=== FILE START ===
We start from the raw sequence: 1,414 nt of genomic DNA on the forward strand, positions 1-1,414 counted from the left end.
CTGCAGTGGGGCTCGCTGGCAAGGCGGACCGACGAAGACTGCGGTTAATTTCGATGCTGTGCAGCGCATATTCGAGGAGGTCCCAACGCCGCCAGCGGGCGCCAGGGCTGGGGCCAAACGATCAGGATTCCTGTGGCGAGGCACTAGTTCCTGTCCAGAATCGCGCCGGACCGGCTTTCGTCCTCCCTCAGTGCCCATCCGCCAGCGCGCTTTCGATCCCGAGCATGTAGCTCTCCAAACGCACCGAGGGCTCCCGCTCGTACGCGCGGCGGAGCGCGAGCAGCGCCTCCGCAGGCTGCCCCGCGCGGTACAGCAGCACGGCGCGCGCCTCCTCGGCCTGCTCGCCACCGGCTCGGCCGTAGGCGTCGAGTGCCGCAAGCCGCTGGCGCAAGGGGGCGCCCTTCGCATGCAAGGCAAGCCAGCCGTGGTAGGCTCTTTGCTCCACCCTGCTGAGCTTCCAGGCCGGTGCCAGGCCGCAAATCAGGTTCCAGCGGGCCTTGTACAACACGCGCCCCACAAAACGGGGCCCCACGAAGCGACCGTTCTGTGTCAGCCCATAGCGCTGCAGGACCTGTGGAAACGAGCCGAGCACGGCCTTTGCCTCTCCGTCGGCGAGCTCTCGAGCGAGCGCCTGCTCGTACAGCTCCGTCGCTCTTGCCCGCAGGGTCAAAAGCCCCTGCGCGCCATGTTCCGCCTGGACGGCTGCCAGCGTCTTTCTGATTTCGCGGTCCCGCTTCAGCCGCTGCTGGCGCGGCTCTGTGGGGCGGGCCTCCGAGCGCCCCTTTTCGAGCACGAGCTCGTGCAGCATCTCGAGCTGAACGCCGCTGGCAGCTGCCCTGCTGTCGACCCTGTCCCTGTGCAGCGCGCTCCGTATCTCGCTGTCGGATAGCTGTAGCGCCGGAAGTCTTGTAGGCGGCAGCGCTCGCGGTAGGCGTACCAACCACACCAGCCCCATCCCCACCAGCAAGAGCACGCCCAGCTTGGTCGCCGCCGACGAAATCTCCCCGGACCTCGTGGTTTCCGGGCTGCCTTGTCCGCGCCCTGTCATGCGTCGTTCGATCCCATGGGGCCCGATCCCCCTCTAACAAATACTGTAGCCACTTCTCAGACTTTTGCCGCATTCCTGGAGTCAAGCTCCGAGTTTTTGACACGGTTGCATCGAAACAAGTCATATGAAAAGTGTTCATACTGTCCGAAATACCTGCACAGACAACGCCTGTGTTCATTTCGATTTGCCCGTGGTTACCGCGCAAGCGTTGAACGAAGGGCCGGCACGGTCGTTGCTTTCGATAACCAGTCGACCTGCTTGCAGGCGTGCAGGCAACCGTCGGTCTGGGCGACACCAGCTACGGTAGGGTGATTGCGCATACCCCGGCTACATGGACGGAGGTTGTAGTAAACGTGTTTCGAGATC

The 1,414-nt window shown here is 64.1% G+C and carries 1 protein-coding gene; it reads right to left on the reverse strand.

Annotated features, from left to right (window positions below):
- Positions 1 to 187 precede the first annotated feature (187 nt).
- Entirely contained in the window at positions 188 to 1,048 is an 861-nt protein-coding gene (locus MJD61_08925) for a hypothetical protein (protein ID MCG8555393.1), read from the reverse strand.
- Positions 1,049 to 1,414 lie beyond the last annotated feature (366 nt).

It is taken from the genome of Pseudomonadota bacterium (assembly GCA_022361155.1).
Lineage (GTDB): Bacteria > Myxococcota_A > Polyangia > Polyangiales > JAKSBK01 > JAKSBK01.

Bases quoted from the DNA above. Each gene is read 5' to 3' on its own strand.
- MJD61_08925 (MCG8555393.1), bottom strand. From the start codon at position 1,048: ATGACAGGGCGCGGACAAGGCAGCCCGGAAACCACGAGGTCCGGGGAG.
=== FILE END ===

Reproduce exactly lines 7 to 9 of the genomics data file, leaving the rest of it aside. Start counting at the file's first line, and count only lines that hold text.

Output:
- Positions 1,049 to 1,414 lie beyond the last annotated feature (366 nt).

It is taken from the genome of Pseudomonadota bacterium (assembly GCA_022361155.1).
Lineage (GTDB): Bacteria > Myxococcota_A > Polyangia > Polyangiales > JAKSBK01 > JAKSBK01.